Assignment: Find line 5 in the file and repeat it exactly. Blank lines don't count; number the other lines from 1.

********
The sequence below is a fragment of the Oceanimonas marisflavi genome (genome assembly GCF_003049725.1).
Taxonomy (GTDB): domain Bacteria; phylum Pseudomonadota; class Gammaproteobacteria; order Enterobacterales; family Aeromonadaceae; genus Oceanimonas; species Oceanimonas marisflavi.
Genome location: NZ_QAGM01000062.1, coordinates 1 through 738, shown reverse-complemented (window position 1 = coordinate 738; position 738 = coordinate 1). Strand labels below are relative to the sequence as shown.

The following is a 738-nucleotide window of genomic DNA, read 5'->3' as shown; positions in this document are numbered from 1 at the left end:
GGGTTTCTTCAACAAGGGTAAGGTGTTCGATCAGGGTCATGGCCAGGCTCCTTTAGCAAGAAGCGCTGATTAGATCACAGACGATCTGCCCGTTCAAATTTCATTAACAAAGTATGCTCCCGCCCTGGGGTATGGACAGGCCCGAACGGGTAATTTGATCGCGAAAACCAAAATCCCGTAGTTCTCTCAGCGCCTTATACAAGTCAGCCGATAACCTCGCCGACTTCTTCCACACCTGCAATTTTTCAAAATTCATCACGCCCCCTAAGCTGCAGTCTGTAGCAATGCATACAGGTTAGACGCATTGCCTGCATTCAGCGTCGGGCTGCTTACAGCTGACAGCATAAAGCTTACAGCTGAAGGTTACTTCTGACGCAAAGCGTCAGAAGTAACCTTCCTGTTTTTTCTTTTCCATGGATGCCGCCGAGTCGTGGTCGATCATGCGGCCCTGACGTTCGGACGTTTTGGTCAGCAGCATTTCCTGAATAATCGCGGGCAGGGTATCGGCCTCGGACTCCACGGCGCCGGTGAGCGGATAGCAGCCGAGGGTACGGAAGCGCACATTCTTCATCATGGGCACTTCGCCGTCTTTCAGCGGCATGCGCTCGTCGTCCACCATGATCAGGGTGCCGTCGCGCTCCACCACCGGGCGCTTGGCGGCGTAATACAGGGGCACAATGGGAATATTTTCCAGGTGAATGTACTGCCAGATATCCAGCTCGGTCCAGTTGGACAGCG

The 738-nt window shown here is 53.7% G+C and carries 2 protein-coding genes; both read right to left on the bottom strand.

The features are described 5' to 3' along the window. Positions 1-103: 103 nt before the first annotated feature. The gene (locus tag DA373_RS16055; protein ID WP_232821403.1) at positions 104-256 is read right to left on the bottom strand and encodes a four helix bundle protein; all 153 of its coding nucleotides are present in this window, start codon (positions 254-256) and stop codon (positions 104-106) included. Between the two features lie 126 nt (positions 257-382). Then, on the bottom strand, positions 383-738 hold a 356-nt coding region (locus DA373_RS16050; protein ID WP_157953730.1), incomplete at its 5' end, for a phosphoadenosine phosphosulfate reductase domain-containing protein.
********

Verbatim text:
GGGTTTCTTCAACAAGGGTAAGGTGTTCGATCAGGGTCATGGCCAGGCTCCTTTAGCAAGAAGCGCTGATTAGATCACAGACGATCTGCCCGTTCAAATTTCATTAACAAAGTATGCTCCCGCCCTGGGGTATGGACAGGCCCGAACGGGTAATTTGATCGCGAAAACCAAAATCCCGTAGTTCTCTCAGCGCCTTATACAAGTCAGCCGATAACCTCGCCGACTTCTTCCACACCTGCAATTTTTCAAAATTCATCACGCCCCCTAAGCTGCAGTCTGTAGCAATGCATACAGGTTAGACGCATTGCCTGCATTCAGCGTCGGGCTGCTTACAGCTGACAGCATAAAGCTTACAGCTGAAGGTTACTTCTGACGCAAAGCGTCAGAAGTAACCTTCCTGTTTTTTCTTTTCCATGGATGCCGCCGAGTCGTGGTCGATCATGCGGCCCTGACGTTCGGACGTTTTGGTCAGCAGCATTTCCTGAATAATCGCGGGCAGGGTATCGGCCTCGGACTCCACGGCGCCGGTGAGCGGATAGCAGCCGAGGGTACGGAAGCGCACATTCTTCATCATGGGCACTTCGCCGTCTTTCAGCGGCATGCGCTCGTCGTCCACCATGATCAGGGTGCCGTCGCGCTCCACCACCGGGCGCTTGGCGGCGTAATACAGGGGCACAATGGGAATATTTTCCAGGTGAATGTACTGCCAGATATCCAGCTCGGTCCAGTTGGACAGCG